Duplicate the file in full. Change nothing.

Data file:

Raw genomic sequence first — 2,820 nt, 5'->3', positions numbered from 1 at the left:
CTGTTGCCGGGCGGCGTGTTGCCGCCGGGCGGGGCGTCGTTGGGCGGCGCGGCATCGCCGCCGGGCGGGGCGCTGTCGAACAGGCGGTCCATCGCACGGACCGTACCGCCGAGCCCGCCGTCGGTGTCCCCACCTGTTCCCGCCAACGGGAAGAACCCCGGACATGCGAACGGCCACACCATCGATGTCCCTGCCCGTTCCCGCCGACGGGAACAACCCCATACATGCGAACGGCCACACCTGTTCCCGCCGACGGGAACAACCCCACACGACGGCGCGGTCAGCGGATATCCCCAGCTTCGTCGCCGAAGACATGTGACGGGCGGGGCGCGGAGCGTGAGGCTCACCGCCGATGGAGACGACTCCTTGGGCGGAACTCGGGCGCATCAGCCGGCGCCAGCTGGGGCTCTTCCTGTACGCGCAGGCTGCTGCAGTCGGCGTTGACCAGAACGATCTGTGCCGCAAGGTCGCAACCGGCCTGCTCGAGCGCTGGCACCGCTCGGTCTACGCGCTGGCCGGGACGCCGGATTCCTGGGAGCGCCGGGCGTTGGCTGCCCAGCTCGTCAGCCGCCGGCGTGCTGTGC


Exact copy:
Raw genomic sequence first — 2,820 nt, 5'->3', positions numbered from 1 at the left:
CTGTTGCCGGGCGGCGTGTTGCCGCCGGGCGGGGCGTCGTTGGGCGGCGCGGCATCGCCGCCGGGCGGGGCGCTGTCGAACAGGCGGTCCATCGCACGGACCGTACCGCCGAGCCCGCCGTCGGTGTCCCCACCTGTTCCCGCCAACGGGAAGAACCCCGGACATGCGAACGGCCACACCATCGATGTCCCTGCCCGTTCCCGCCGACGGGAACAACCCCATACATGCGAACGGCCACACCTGTTCCCGCCGACGGGAACAACCCCACACGACGGCGCGGTCAGCGGATATCCCCAGCTTCGTCGCCGAAGACATGTGACGGGCGGGGCGCGGAGCGTGAGGCTCACCGCCGATGGAGACGACTCCTTGGGCGGAACTCGGGCGCATCAGCCGGCGCCAGCTGGGGCTCTTCCTGTACGCGCAGGCTGCTGCAGTCGGCGTTGACCAGAACGATCTGTGCCGCAAGGTCGCAACCGGCCTGCTCGAGCGCTGGCACCGCTCGGTCTACGCGCTGGCCGGGACGCCGGATTCCTGGGAGCGCCGGGCGTTGGCTGCCCAGCTCGTCAGCCGCCGGCGTGCTGTGC